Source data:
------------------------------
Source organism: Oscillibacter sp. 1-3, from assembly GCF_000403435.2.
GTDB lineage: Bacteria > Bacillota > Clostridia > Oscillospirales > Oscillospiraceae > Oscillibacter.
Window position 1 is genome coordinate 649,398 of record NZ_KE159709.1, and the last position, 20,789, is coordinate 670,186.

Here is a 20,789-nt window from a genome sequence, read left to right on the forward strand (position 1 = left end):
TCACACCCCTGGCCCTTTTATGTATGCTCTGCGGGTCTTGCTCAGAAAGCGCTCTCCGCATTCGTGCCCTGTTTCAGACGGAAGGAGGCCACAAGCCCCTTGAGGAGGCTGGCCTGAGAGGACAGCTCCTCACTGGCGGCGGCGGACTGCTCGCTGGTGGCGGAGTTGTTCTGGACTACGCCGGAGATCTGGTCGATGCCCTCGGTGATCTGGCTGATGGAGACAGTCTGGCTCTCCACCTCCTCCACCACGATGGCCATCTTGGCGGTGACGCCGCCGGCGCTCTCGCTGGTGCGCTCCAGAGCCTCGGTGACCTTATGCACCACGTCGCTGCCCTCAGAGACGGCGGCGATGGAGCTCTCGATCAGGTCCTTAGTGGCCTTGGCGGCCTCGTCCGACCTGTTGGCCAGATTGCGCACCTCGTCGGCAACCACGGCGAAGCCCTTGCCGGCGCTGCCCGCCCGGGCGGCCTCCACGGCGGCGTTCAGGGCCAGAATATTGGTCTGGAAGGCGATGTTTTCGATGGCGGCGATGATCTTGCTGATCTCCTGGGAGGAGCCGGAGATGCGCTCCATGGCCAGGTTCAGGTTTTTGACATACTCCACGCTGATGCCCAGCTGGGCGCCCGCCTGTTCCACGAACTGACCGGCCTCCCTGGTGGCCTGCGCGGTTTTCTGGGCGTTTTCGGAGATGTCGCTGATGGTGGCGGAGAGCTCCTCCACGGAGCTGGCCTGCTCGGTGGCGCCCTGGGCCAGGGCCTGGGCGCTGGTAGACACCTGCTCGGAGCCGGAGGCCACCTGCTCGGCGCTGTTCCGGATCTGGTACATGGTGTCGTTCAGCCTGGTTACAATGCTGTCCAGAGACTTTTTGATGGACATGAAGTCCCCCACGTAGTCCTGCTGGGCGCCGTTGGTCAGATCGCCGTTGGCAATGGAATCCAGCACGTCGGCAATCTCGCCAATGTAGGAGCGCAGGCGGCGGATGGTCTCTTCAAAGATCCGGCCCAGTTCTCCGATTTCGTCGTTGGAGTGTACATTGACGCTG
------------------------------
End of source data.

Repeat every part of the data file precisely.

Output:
Source organism: Oscillibacter sp. 1-3, from assembly GCF_000403435.2.
GTDB lineage: Bacteria > Bacillota > Clostridia > Oscillospirales > Oscillospiraceae > Oscillibacter.
Window position 1 is genome coordinate 649,398 of record NZ_KE159709.1, and the last position, 20,789, is coordinate 670,186.

Here is a 20,789-nt window from a genome sequence, read left to right on the forward strand (position 1 = left end):
TCACACCCCTGGCCCTTTTATGTATGCTCTGCGGGTCTTGCTCAGAAAGCGCTCTCCGCATTCGTGCCCTGTTTCAGACGGAAGGAGGCCACAAGCCCCTTGAGGAGGCTGGCCTGAGAGGACAGCTCCTCACTGGCGGCGGCGGACTGCTCGCTGGTGGCGGAGTTGTTCTGGACTACGCCGGAGATCTGGTCGATGCCCTCGGTGATCTGGCTGATGGAGACAGTCTGGCTCTCCACCTCCTCCACCACGATGGCCATCTTGGCGGTGACGCCGCCGGCGCTCTCGCTGGTGCGCTCCAGAGCCTCGGTGACCTTATGCACCACGTCGCTGCCCTCAGAGACGGCGGCGATGGAGCTCTCGATCAGGTCCTTAGTGGCCTTGGCGGCCTCGTCCGACCTGTTGGCCAGATTGCGCACCTCGTCGGCAACCACGGCGAAGCCCTTGCCGGCGCTGCCCGCCCGGGCGGCCTCCACGGCGGCGTTCAGGGCCAGAATATTGGTCTGGAAGGCGATGTTTTCGATGGCGGCGATGATCTTGCTGATCTCCTGGGAGGAGCCGGAGATGCGCTCCATGGCCAGGTTCAGGTTTTTGACATACTCCACGCTGATGCCCAGCTGGGCGCCCGCCTGTTCCACGAACTGACCGGCCTCCCTGGTGGCCTGCGCGGTTTTCTGGGCGTTTTCGGAGATGTCGCTGATGGTGGCGGAGAGCTCCTCCACGGAGCTGGCCTGCTCGGTGGCGCCCTGGGCCAGGGCCTGGGCGCTGGTAGACACCTGCTCGGAGCCGGAGGCCACCTGCTCGGCGCTGTTCCGGATCTGGTACATGGTGTCGTTCAGCCTGGTTACAATGCTGTCCAGAGACTTTTTGATGGACATGAAGTCCCCCACGTAGTCCTGCTGGGCGCCGTTGGTCAGATCGCCGTTGGCAATGGAATCCAGCACGTCGGCAATCTCGCCAATGTAGGAGCGCAGGCGGCGGATGGTCTCTTCAAAGATCCGGCCCAGTTCTCCGATTTCGTCGTTGGAGTGTACATTGACGCTG